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For the genus of praying mantises, see Thesprotia (genus).
Περιφερειακή ενότητα
Regional unit
Municipalities of Thesprotia
Municipalities of Thesprotia
Thesprotia within Greece
Thesprotia within Greece
Coordinates: 39°35′N 20°20′E / 39.583°N 20.333°E / 39.583; 20.333
Country Greece
Region Epirus
Capital Igoumenitsa
 • Total 1,515 km2 (585 sq mi)
Population (2011)
 • Total 43,587
 • Density 29/km2 (75/sq mi)
Postal codes 46x xx
Area codes 266x0
ISO 3166 code GR-32
Car plates ΗΝ

Thesprotia (/θɛsˈprʃə/; Greek: Θεσπρωτία) is one of the regional units of Greece. It is part of the Epirus region. Its capital is the town of Igoumenitsa. It is named after the Thesprotians, an ancient Greek tribe that inhabited the region in antiquity.


Further information: Epirus (region) § History

The territory of Thesprotia remained under Ottoman rule until 1913, when it was annnexed by the Greek state after the First Balkan War. Until 1937, when the separate prefecture of Thesprotia was established, the area was part of the Ioannina Prefecture.[1][2]

Geography and climate

Acheron river

Thesprotia borders Albania to the north, the regional unit of Ioannina to the east and Preveza to the south. The Ionian Sea lies to the west. Much of the regional unit is mountainous. Most farmland is located in the valleys in the central, southern and the western part. Two of Thesprotia's rivers are legendary: the Thyamis and the Acheron of Greek mythology, lined with reedbeds and plane trees.

Thesprotia's coastal climate is Mediterranean. Cold winters of a semi-alpine climate dominate the eastern part and higher elevations.


The regional unit Thesprotia is subdivided into 3 municipalities. These are (number as in the map in the infobox):[3]


Thesprotia was established as a prefecture in 1937 (Greek: Νομός Θεσπρωτίας). As a part of the 2011 Kallikratis government reform, the regional unit Thesprotia was created out of the former prefecture Thesprotia. The prefecture had the same territory as the present regional unit. At the same time, the municipalities were reorganised, according to the table below.[3]

New municipality Old municipalities Seat
Filiates Filiates Filiates
Igoumenitsa Igoumenitsa Igoumenitsa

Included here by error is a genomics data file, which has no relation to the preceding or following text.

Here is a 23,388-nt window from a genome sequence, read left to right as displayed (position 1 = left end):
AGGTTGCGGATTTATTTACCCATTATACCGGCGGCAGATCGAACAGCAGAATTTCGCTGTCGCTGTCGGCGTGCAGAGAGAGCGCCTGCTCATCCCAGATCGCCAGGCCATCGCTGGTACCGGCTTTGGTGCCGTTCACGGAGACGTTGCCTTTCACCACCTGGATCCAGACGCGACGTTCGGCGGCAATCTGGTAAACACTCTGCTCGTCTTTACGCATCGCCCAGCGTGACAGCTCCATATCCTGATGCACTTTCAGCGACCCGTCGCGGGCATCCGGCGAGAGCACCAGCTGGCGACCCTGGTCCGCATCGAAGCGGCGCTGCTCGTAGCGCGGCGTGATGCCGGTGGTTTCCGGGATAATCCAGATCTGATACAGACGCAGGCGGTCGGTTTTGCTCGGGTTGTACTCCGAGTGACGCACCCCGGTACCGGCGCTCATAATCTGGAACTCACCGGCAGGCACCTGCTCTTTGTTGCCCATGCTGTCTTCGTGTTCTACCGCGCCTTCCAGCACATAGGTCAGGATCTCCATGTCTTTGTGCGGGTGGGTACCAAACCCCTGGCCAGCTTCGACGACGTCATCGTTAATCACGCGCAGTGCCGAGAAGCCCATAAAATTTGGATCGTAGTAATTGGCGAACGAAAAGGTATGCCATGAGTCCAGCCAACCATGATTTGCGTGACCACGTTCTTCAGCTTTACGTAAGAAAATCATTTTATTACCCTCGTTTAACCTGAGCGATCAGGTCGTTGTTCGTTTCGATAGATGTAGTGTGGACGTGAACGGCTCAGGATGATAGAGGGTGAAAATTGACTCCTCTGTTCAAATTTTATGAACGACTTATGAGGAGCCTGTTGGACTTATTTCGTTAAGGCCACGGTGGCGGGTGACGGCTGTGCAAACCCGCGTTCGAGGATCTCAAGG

Souli Souli Paramythia


Note: Provinces no longer hold any legal status in Greece.


Thesprotia is traditionally one of the poorest and most remote prefectures of Greece. The main economical activities are agriculture and tourism, with agriculture as historically the main economical activity.[4]

The main tourist attractions of the region are its numerous beaches, particularly the resort of Syvota. Other tourist attractions are the remains of ancient cities such as Gitani.


In 1996, construction began on motorway 2, officially called Egnatia Odos. The road, which links the Ionian coast at Igoumenitsa to Thessaloniki, was opened to traffic in 2009. Other important roads in Thesprotia include the Greek National Road 6 (Igoumenitsa - Ioannina - Larissa) and Greek National Road 18 (Filiates - Paramythia - Preveza).

In 2009, construction began for a new highway that will connect Igoumenitsa and Saranda, passing by Sagiada and Konispol.

The port of Igoumenitsa serves ferry routes to the islands of Corfu and Paxoi (includes Antipaxoi), as well as Italy.

See also


  1. Greece. Volume I — Physical Geography, History, Administration and Peoples. United Kingdom, Naval Intelligence Division. 1944. p. 255. 
  2. Law, Gwillim (1999). Administrative subdivisions of countries: a comprehensive world reference, 1900 through 1998. McFarland. p. 152. ISBN 978-0-7864-0729-3. 
  3. 3.0 3.1 Kallikratis reform law text PDF
  4. Vickers, Miranda.The Albanians: A Modern History. I.B.Tauris, 1999. ISBN 1-86064-541-0, ISBN 978-1-86064-541-9. pp. 20.

External links